From Atlantis to Interzone

Cinematic Goal 2009: Directors
December 30, 2008, 7:41 pm
Filed under: Film

I’m not one to usually devote a month or any short period of time to exploring the work of a director, but I have decided that, in 2009, I want to explore the filmographies of the following directors at least somewhat, even if I only manage to see one film by them. Bare in mind that I have not seen a single feature film from any of these listed directors.

Robert Bresson
Carl Dreyer
Sergei Eisenstein
Rainer Werner Fassbinder
D.W. Griffith
Hou Hsiao-Hsien
Alejandro Jodorowsky
Buster Keaton
Guy Maddin
Tsai Ming-Liang
Kenji Mizoguchi
F.W. Murnau
François Ozon
Satyajit Ray
Carol Reed
Jean Renoir
Jacques Rivette
Eric Rohmer
Vittorio De Sica
Douglas Sirk
Andrei Tarkovsky
Jean Vigo
Luchino Visconti
William Wyler


There’s strange weather in the back of the room
December 28, 2008, 10:10 pm
Filed under: Lyrical Shenanigans


And she’s pretty, Jesse’s spinning the tunes
Eyelashes, and some white leather boots
God, what have I been drinking?
I could be serious but I’m just kiddin’ around
I could be anything, anything but sticking around
Love is hell
Love is hell
Love is . . . hell
Is . . .hell

A Sexy Christmas Greeting
December 25, 2008, 10:14 pm
Filed under: Femmes

Continue reading

The Best Non-Christmas Film Christmas Scenes
December 25, 2008, 2:34 am
Filed under: Animation, Film

Christmas is a time for TV schedulers to remind the public of the good old days when holiday-centred entertainment involved grinches learning the error of their ways, children poking their eyes out with BB guns and how wonderful a life it really is, as opposed to now where the cinematic Christmas diet consists of Tim Allen donning a fat suit every few years and the annual putrid festive comedy starring Vince Vaughn. There are quite a few good Christmas films amid all the crap over the years. Particularly festive examples such as A Christmas Story and The Shop Around the Corner still hold up very well. Some of my favourites, such as Kiss Kiss Bang Bang, The Proposition and Eyes Wide Shut, simply use the holiday season for setting purposes.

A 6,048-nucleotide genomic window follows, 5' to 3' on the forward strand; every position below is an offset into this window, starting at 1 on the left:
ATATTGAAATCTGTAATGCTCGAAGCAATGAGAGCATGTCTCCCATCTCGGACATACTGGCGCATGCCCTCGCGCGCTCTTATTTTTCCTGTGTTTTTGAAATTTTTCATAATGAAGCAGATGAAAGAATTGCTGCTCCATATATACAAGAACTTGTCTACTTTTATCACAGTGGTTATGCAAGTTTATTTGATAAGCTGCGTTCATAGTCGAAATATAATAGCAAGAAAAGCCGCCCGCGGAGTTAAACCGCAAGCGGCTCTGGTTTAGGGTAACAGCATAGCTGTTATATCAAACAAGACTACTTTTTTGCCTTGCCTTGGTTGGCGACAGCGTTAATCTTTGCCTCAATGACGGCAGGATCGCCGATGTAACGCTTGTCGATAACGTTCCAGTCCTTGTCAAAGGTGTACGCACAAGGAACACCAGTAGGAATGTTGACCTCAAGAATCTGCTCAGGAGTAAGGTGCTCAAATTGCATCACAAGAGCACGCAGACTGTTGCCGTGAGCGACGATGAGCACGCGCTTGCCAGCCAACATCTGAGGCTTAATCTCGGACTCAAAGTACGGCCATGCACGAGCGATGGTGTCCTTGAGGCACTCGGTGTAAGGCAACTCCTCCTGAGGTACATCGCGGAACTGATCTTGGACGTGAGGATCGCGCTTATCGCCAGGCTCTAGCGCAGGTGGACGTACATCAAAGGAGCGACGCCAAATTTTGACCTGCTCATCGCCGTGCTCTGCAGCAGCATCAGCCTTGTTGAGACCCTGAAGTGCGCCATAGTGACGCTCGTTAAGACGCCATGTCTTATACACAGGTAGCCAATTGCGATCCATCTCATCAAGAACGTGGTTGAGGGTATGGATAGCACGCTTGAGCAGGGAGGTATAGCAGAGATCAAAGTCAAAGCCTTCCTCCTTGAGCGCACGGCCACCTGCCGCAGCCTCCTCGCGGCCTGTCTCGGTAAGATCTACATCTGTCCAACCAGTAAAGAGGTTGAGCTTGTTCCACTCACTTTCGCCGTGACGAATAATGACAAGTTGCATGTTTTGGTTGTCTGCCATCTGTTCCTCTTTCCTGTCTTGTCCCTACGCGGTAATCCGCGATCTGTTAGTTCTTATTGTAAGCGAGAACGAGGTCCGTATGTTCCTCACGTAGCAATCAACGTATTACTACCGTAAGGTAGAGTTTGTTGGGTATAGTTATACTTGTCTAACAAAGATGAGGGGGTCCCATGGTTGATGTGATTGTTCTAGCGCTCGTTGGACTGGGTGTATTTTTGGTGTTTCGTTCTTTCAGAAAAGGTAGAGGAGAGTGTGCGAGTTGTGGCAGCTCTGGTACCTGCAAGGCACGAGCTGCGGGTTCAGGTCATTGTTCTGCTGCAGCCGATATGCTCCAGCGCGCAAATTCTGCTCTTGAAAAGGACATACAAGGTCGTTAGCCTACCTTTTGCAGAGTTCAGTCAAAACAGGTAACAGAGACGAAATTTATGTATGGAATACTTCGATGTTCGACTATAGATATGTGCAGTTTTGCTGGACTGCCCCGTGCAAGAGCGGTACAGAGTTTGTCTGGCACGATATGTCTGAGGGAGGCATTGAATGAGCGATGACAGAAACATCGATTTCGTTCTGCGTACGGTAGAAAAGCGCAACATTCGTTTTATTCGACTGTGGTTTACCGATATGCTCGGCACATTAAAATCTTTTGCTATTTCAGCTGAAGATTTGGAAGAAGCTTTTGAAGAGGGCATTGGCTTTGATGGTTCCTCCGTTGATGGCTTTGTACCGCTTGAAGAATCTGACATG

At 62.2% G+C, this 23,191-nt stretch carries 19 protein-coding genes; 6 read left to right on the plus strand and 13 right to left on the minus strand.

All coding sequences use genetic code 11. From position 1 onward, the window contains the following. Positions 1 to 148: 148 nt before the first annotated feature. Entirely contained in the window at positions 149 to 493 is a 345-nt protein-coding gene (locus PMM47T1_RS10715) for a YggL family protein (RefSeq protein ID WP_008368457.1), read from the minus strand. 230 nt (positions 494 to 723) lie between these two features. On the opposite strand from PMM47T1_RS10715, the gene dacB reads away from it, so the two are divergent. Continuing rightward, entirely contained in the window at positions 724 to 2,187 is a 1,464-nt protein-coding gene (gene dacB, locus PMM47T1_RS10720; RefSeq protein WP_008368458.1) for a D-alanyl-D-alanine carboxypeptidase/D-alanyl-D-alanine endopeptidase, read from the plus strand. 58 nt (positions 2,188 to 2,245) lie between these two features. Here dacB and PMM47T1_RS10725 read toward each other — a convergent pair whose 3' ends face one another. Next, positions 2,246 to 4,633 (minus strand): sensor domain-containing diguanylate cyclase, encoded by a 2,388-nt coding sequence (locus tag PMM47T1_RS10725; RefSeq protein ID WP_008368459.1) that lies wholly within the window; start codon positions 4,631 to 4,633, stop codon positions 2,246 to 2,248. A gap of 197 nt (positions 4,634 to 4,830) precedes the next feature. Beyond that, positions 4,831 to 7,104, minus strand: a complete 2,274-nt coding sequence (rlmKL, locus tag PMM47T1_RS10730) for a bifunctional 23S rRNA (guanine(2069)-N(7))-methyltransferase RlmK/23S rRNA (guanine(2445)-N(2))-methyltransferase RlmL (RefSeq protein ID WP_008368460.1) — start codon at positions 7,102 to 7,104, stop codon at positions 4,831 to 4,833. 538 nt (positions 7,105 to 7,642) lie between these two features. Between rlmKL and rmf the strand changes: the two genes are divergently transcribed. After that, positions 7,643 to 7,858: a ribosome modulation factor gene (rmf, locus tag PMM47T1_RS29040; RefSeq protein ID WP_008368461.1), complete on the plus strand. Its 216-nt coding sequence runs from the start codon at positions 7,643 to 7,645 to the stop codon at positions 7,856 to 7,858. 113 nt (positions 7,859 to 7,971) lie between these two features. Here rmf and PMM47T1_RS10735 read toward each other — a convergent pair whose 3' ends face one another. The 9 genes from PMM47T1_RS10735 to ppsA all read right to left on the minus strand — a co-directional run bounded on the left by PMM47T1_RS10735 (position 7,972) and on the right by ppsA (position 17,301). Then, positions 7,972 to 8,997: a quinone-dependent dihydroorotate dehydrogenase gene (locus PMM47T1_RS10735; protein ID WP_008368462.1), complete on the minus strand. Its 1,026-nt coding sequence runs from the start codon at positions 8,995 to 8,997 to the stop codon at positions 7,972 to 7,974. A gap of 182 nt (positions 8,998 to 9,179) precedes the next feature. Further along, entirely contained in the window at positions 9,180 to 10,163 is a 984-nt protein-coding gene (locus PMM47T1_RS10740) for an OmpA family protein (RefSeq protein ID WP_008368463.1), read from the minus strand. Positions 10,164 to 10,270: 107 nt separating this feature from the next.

That’s all well and jolly good, but what I want to talk about is high quality scenes concerning Christmas from films that are not actually set primarily around the holiday season. I’ve decided to share with you, my potentially enthusiastic audience, some of my favourite Christmas scenes from non-Christmas films. Let’s get merry!

American Psycho (Mary Harron, 2000)
Not only does this Christmas party scene showcase Bale’s brilliant performance, it also contains the amusing image of yuppie psychopath Patrick Bateman wandering around with fake reindeer antlers. In addition to this, an important message is provided: women do not want breast implants for Christmas. That’s something I’ve certainly kept in mind over the years.

Continue reading

The Incredible Hulk (Leterrier, 2008)
December 23, 2008, 8:01 pm
Filed under: Film